hmv.com presents… The Best Soundtracks of All Time: The Virgin Suicides
As part our 'Decades' series, every day we'll be picking the best soundtrack, one for every year, starting with 1950 right through to the present day. Today we're up to 2000 and we're recommending the score from The Virgin Suicides.
The Virgin Suicides, the debut film from Sofia Coppola.
So what’s the film about?
Suburban Michigan, 1974. The neighbourhood boys are all infatuated with with the Lisbon girls – five teenage sisters of a strict, overprotective couple (James Woods and Kathleen Turner). Due to the fact they are so cut off from the community by the parents, the sisters become an enigma to all the local boys, and only make them more interested with them.
The film opens youngest sister, Cecilia (Hanna R Hall) attending suicide by slitting her wrists in the bath. Her parents throw a party with the intention of lifting her spirits, but she choose to use the occasion to jump out of her bedroom window and finally take her own life.
The tragedy only makes the couple even more protective of their daughters, but the headstrong Lux (Kirsten Dunst) begins seducing various guys in the neighbourhood, and, as the title implies, events lead to a tragic conclusion.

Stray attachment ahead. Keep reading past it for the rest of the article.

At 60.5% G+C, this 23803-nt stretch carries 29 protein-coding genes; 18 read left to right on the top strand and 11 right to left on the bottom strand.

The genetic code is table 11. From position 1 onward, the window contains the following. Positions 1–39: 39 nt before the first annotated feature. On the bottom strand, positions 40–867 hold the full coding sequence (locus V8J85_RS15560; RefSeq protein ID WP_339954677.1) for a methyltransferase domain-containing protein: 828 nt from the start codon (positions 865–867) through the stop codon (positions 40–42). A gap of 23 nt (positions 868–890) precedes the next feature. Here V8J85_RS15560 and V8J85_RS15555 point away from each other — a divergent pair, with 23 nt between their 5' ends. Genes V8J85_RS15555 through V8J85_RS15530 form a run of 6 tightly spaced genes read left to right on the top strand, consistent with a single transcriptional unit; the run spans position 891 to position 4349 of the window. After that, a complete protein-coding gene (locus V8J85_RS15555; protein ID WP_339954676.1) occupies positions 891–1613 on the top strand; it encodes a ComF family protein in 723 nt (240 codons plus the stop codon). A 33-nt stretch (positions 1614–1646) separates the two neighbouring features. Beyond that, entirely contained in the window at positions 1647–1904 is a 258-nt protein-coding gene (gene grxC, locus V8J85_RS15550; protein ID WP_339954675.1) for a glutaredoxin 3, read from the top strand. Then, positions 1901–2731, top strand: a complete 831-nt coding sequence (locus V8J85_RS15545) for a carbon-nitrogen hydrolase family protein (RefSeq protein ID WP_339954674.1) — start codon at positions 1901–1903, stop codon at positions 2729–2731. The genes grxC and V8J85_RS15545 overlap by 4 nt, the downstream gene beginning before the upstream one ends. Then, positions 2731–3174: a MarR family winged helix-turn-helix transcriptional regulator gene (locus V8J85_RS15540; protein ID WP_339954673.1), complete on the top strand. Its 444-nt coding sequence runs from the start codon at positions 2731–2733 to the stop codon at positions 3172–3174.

Is this a score or a soundtrack?
A score by French electro hipsters Air.
So what’s it like?
Air are known for their ethereal, mellow electropop, with tracks like ‘Sexy Boy’ from their 1998 debut album Moon Safari. The score is much the same, just without the vocals. It’s a beautiful chilled out record, with subtle but catchy melodies throughout.
What does it give the film?
The Virgin Sucides, like the rest of Sofia Coppola’s work, could best be described as beautiful and melancholic. Air’s score is exactly the same. The film is all about lost innocence and dark nostalgia, and the music suits this perfectly. The soft electronica is lovely, but has dark rumbles in the background that slowly get heavier and heavier as it progresses. The general use of electropop also gives the film the feeling of being a twisted mirror-world version of a John Hughes movie, which only adds to the corrupted nostalgia of the whole piece.
What’s the best moment?
‘Playground Love’, the one track on the album with vocals. It takes the recurring theme played throughout the film and crafts it into a lovely pop song that would stand up with anything off Moon Safari. It also has a gorgeous saxophone solo in the middle.
Has it stood the test of time?
It’s not as essential as Moon Safari, but it’s still a lovely laidback album. If we get any sort of Indian Summer this year, sit in the garden and give it a spin.